New this semester, Le Jeune Chef Restaurant offers a 20-percent discount to Penn College students who’d like to enjoy “an education in fine dining.” The relaxing gourmet venue is operated by the School of Business & Hospitality and serves as a living laboratory for students in hospitality management, culinary arts, and baking and pastry arts majors. The restaurant is open to the public for lunch each weekday from 11:30 a.m.-1:30 p.m. and for dinner Wednesday to Saturday from 5:30-8 p.m. Lunch  menus offer a choice of soups, salads, sandwiches, entrees and desserts, as well as specials developed by culinary-arts interns. Thursday night dinners are prepared by students in the Classical Cuisines of the World course, with each week featuring classically prepared fare from a different old-world region. Upcoming menus include Champagne, France;  Alsace, France; The British Isles; and Northern Italy. On Wednesday and Friday evenings, the Regional American Cuisine class takes over, with menus that explore the cultural specialties of the U.S. Upcoming Regional American Cuisine dinners will feature Chesapeake Bay, the Heartland, Floribbean and New Orleans. Students may use flex dollars or declining-balance meal plans, as well as cash or credit. To view menus, visit the restaurant’s website. To make reservations, call 570-320-CHEF (570-320-2433).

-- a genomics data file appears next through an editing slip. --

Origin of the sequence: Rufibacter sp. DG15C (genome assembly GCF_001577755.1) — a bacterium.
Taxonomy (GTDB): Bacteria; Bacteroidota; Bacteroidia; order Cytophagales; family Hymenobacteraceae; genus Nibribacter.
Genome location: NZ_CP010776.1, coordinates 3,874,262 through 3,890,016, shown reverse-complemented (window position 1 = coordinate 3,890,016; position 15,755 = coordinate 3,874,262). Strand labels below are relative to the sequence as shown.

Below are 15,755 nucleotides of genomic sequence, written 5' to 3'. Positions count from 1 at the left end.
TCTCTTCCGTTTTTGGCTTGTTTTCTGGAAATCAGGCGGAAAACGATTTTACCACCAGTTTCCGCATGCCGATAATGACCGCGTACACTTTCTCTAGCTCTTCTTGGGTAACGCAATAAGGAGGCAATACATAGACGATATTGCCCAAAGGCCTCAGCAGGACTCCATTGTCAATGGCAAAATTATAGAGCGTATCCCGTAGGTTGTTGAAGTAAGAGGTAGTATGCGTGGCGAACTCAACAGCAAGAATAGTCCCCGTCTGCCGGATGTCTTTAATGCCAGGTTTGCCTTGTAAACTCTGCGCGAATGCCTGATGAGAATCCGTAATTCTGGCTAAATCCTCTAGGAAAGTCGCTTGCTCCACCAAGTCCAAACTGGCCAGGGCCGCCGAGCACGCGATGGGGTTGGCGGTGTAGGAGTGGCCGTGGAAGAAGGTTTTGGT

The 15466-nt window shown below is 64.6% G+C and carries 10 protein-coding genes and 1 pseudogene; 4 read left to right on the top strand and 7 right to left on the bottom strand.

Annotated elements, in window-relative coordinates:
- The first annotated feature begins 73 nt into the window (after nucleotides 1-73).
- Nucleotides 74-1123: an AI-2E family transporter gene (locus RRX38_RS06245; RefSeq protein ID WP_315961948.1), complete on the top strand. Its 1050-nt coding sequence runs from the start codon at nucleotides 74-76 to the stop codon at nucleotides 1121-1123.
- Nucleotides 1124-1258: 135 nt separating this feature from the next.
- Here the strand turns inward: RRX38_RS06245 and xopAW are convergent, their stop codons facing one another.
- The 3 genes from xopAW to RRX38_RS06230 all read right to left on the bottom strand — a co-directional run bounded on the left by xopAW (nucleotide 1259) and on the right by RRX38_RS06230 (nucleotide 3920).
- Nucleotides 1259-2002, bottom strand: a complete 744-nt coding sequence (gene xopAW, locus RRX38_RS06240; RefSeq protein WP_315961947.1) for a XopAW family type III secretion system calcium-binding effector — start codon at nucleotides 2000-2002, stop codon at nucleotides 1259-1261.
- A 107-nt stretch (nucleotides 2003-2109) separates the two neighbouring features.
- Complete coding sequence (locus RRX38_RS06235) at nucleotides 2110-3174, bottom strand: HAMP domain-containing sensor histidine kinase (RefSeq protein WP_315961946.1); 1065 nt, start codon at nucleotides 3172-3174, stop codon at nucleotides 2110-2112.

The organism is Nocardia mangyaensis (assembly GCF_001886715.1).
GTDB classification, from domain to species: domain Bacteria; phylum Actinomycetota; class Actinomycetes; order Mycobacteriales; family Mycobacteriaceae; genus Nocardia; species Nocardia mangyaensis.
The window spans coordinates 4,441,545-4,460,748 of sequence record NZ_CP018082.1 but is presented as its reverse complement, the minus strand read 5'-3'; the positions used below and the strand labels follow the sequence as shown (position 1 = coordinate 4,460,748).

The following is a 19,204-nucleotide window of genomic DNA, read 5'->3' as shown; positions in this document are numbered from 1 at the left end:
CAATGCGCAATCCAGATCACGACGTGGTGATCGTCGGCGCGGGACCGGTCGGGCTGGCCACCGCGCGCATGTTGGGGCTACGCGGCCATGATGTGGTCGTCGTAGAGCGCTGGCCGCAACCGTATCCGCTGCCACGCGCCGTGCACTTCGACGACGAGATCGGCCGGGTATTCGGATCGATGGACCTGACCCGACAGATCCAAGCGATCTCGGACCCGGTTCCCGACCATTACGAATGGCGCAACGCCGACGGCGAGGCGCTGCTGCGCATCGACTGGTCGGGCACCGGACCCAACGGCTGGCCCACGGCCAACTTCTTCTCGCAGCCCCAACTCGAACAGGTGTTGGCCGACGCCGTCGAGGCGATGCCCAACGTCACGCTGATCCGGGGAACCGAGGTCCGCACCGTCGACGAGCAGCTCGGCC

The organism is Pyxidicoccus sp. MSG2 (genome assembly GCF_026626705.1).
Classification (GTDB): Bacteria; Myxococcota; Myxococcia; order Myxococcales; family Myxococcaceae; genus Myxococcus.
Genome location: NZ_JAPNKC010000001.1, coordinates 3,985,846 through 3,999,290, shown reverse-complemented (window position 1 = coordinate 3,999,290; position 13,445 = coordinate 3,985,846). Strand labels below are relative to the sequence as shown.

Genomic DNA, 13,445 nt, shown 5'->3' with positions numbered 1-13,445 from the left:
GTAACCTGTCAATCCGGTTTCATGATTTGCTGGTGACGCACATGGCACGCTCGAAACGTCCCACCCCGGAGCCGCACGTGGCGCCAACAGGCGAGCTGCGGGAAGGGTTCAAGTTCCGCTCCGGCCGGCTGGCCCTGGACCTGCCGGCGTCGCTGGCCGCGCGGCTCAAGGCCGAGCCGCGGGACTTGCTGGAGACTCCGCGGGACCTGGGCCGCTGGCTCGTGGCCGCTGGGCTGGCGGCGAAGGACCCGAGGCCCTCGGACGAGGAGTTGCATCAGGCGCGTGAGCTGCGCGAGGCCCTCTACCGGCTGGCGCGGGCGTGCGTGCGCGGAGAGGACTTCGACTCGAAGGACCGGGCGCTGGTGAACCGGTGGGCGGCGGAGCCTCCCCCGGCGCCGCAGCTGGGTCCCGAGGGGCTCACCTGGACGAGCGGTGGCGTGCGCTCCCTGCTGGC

‘Senior Night’ Honors Soon-to-Be Grads on Women’s Volleyball Squad

Kaitlyn A. Klein (15) and Courtney L. Gernert (2) join their families and coaches for a Senior Night tribute during Thursday's match against the University of Valley Forge.

Kaitlyn A. Klein (15) and Courtney L. Gernert (2) join their families and coaches for a Senior Night tribute during Thursday’s match against the University of Valley Forge.

A milestone mark: Thanks to Thursday night's performance, Gernert stands at 1,001 digs in her four-year Wildcat career, making her the college's all-time leader in that category.